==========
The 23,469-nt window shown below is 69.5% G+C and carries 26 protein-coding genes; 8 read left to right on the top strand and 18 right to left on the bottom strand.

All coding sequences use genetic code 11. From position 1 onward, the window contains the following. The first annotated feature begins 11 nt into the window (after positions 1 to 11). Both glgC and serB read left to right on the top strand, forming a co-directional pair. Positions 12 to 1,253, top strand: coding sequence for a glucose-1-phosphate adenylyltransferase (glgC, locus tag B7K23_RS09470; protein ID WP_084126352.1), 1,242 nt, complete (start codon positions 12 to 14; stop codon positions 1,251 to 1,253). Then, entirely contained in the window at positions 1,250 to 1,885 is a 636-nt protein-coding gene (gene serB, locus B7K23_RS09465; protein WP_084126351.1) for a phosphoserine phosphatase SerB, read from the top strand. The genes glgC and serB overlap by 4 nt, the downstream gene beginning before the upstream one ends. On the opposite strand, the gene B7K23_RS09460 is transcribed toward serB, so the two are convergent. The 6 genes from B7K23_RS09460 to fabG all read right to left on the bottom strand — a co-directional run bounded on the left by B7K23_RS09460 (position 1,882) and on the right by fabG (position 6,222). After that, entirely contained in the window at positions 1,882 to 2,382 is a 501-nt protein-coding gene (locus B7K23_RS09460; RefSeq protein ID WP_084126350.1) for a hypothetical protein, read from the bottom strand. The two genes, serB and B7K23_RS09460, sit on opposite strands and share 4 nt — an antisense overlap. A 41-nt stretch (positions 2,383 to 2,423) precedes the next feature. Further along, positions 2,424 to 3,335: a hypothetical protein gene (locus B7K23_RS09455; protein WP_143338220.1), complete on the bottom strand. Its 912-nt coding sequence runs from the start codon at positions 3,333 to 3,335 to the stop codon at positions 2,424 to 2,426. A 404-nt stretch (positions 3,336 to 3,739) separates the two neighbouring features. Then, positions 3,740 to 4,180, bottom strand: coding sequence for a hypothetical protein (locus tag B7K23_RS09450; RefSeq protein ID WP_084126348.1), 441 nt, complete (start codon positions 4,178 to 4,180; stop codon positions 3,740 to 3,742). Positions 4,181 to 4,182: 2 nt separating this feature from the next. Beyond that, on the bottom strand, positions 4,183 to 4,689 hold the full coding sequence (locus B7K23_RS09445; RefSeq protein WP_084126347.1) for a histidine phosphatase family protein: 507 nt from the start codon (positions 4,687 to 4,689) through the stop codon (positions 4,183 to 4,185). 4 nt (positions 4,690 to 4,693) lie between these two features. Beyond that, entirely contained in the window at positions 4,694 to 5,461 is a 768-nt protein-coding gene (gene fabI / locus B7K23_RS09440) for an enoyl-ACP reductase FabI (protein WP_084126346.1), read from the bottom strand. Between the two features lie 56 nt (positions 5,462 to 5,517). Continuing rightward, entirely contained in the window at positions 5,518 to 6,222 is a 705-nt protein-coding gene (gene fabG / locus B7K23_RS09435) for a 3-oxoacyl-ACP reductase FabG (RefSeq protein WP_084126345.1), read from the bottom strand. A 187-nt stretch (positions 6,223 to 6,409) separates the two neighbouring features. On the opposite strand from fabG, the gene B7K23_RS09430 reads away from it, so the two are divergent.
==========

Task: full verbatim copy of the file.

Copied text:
The 23,469-nt window shown below is 69.5% G+C and carries 26 protein-coding genes; 8 read left to right on the top strand and 18 right to left on the bottom strand.

All coding sequences use genetic code 11. From position 1 onward, the window contains the following. The first annotated feature begins 11 nt into the window (after positions 1 to 11). Both glgC and serB read left to right on the top strand, forming a co-directional pair. Positions 12 to 1,253, top strand: coding sequence for a glucose-1-phosphate adenylyltransferase (glgC, locus tag B7K23_RS09470; protein ID WP_084126352.1), 1,242 nt, complete (start codon positions 12 to 14; stop codon positions 1,251 to 1,253). Then, entirely contained in the window at positions 1,250 to 1,885 is a 636-nt protein-coding gene (gene serB, locus B7K23_RS09465; protein WP_084126351.1) for a phosphoserine phosphatase SerB, read from the top strand. The genes glgC and serB overlap by 4 nt, the downstream gene beginning before the upstream one ends. On the opposite strand, the gene B7K23_RS09460 is transcribed toward serB, so the two are convergent. The 6 genes from B7K23_RS09460 to fabG all read right to left on the bottom strand — a co-directional run bounded on the left by B7K23_RS09460 (position 1,882) and on the right by fabG (position 6,222). After that, entirely contained in the window at positions 1,882 to 2,382 is a 501-nt protein-coding gene (locus B7K23_RS09460; RefSeq protein ID WP_084126350.1) for a hypothetical protein, read from the bottom strand. The two genes, serB and B7K23_RS09460, sit on opposite strands and share 4 nt — an antisense overlap. A 41-nt stretch (positions 2,383 to 2,423) precedes the next feature. Further along, positions 2,424 to 3,335: a hypothetical protein gene (locus B7K23_RS09455; protein WP_143338220.1), complete on the bottom strand. Its 912-nt coding sequence runs from the start codon at positions 3,333 to 3,335 to the stop codon at positions 2,424 to 2,426. A 404-nt stretch (positions 3,336 to 3,739) separates the two neighbouring features. Then, positions 3,740 to 4,180, bottom strand: coding sequence for a hypothetical protein (locus tag B7K23_RS09450; RefSeq protein ID WP_084126348.1), 441 nt, complete (start codon positions 4,178 to 4,180; stop codon positions 3,740 to 3,742). Positions 4,181 to 4,182: 2 nt separating this feature from the next. Beyond that, on the bottom strand, positions 4,183 to 4,689 hold the full coding sequence (locus B7K23_RS09445; RefSeq protein WP_084126347.1) for a histidine phosphatase family protein: 507 nt from the start codon (positions 4,687 to 4,689) through the stop codon (positions 4,183 to 4,185). 4 nt (positions 4,690 to 4,693) lie between these two features. Beyond that, entirely contained in the window at positions 4,694 to 5,461 is a 768-nt protein-coding gene (gene fabI / locus B7K23_RS09440) for an enoyl-ACP reductase FabI (protein WP_084126346.1), read from the bottom strand. Between the two features lie 56 nt (positions 5,462 to 5,517). Continuing rightward, entirely contained in the window at positions 5,518 to 6,222 is a 705-nt protein-coding gene (gene fabG / locus B7K23_RS09435) for a 3-oxoacyl-ACP reductase FabG (RefSeq protein WP_084126345.1), read from the bottom strand. A 187-nt stretch (positions 6,223 to 6,409) separates the two neighbouring features. On the opposite strand from fabG, the gene B7K23_RS09430 reads away from it, so the two are divergent.